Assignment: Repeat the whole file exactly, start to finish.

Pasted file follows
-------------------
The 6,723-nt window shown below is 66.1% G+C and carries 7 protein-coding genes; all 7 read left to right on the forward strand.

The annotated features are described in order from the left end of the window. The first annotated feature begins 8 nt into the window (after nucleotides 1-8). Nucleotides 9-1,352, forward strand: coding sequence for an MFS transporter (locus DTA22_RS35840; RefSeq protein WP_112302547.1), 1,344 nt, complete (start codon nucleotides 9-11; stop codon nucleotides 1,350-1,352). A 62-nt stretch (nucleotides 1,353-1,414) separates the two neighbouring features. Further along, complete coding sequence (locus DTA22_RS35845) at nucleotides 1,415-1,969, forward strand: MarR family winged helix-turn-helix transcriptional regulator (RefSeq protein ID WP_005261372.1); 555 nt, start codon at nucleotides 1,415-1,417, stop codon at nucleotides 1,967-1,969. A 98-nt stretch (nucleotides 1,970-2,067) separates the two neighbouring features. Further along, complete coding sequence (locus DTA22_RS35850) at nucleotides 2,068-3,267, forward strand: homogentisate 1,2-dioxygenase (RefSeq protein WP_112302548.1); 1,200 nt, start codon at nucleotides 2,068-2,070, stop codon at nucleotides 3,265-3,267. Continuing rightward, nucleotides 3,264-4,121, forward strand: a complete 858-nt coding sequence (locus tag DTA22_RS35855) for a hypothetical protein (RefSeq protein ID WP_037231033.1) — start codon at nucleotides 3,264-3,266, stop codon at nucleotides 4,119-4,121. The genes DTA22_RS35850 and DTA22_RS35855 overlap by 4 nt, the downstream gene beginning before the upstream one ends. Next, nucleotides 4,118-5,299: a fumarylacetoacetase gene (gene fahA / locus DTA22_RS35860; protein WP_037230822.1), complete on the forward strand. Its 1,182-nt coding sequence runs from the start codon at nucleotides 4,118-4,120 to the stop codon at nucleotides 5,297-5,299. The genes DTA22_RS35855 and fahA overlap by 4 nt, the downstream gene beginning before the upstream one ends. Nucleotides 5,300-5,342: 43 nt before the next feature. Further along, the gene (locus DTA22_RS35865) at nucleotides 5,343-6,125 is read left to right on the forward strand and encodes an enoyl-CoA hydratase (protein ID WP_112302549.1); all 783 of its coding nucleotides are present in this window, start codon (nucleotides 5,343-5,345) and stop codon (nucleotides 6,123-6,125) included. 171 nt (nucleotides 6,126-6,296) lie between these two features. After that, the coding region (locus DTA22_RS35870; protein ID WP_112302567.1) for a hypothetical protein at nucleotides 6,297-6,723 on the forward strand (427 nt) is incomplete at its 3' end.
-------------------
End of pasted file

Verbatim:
The 6,723-nt window shown below is 66.1% G+C and carries 7 protein-coding genes; all 7 read left to right on the forward strand.

The annotated features are described in order from the left end of the window. The first annotated feature begins 8 nt into the window (after nucleotides 1-8). Nucleotides 9-1,352, forward strand: coding sequence for an MFS transporter (locus DTA22_RS35840; RefSeq protein WP_112302547.1), 1,344 nt, complete (start codon nucleotides 9-11; stop codon nucleotides 1,350-1,352). A 62-nt stretch (nucleotides 1,353-1,414) separates the two neighbouring features. Further along, complete coding sequence (locus DTA22_RS35845) at nucleotides 1,415-1,969, forward strand: MarR family winged helix-turn-helix transcriptional regulator (RefSeq protein ID WP_005261372.1); 555 nt, start codon at nucleotides 1,415-1,417, stop codon at nucleotides 1,967-1,969. A 98-nt stretch (nucleotides 1,970-2,067) separates the two neighbouring features. Further along, complete coding sequence (locus DTA22_RS35850) at nucleotides 2,068-3,267, forward strand: homogentisate 1,2-dioxygenase (RefSeq protein WP_112302548.1); 1,200 nt, start codon at nucleotides 2,068-2,070, stop codon at nucleotides 3,265-3,267. Continuing rightward, nucleotides 3,264-4,121, forward strand: a complete 858-nt coding sequence (locus tag DTA22_RS35855) for a hypothetical protein (RefSeq protein ID WP_037231033.1) — start codon at nucleotides 3,264-3,266, stop codon at nucleotides 4,119-4,121. The genes DTA22_RS35850 and DTA22_RS35855 overlap by 4 nt, the downstream gene beginning before the upstream one ends. Next, nucleotides 4,118-5,299: a fumarylacetoacetase gene (gene fahA / locus DTA22_RS35860; protein WP_037230822.1), complete on the forward strand. Its 1,182-nt coding sequence runs from the start codon at nucleotides 4,118-4,120 to the stop codon at nucleotides 5,297-5,299. The genes DTA22_RS35855 and fahA overlap by 4 nt, the downstream gene beginning before the upstream one ends. Nucleotides 5,300-5,342: 43 nt before the next feature. Further along, the gene (locus DTA22_RS35865) at nucleotides 5,343-6,125 is read left to right on the forward strand and encodes an enoyl-CoA hydratase (protein ID WP_112302549.1); all 783 of its coding nucleotides are present in this window, start codon (nucleotides 5,343-5,345) and stop codon (nucleotides 6,123-6,125) included. 171 nt (nucleotides 6,126-6,296) lie between these two features. After that, the coding region (locus DTA22_RS35870; protein ID WP_112302567.1) for a hypothetical protein at nucleotides 6,297-6,723 on the forward strand (427 nt) is incomplete at its 3' end.